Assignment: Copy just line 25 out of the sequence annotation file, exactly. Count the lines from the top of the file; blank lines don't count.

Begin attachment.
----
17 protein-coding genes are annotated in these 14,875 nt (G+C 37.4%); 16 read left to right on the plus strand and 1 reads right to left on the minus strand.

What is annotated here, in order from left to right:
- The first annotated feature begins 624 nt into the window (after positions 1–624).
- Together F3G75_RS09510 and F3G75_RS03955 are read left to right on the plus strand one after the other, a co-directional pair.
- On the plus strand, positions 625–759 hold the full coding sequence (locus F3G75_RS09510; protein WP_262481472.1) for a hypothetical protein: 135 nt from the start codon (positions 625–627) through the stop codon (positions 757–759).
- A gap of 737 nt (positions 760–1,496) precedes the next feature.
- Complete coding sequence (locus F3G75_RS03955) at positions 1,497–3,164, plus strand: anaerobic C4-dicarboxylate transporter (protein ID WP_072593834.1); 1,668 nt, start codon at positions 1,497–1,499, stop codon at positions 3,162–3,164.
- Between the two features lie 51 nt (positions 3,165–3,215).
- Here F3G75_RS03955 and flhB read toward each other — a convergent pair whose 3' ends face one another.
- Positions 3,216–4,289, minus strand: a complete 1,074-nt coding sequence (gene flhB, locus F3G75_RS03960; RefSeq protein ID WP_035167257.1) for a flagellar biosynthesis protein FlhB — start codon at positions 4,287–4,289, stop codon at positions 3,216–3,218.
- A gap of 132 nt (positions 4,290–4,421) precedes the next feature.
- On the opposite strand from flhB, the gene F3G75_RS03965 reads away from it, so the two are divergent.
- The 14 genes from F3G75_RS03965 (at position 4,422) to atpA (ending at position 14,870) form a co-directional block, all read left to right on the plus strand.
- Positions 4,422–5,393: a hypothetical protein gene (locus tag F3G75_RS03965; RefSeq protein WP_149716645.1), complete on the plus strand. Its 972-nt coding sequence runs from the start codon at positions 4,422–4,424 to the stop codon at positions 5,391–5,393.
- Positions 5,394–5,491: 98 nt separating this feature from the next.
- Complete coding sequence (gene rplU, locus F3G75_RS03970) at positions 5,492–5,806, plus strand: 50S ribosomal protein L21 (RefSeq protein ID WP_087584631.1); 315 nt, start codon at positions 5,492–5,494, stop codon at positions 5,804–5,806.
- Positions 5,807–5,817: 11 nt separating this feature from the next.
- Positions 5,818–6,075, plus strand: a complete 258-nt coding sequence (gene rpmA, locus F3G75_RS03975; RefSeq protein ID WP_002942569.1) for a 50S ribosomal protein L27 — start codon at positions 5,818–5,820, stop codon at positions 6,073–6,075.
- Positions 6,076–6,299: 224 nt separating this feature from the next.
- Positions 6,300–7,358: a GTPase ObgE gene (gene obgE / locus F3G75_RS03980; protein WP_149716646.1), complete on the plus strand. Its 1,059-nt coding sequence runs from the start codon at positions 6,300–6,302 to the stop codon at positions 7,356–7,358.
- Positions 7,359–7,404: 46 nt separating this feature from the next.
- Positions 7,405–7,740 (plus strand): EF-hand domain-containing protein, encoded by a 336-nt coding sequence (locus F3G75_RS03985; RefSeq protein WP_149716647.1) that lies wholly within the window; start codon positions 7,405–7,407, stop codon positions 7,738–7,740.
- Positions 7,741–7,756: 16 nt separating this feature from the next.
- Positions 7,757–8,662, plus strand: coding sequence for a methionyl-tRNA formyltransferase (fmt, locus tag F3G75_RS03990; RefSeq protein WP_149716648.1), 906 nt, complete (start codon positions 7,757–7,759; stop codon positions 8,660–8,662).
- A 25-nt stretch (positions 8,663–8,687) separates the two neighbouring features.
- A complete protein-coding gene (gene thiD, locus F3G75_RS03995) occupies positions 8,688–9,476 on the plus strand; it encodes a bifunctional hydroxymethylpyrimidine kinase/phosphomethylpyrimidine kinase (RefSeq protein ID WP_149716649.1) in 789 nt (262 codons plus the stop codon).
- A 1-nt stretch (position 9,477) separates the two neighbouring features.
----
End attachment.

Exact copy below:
- A 25-nt stretch (positions 8,663–8,687) separates the two neighbouring features.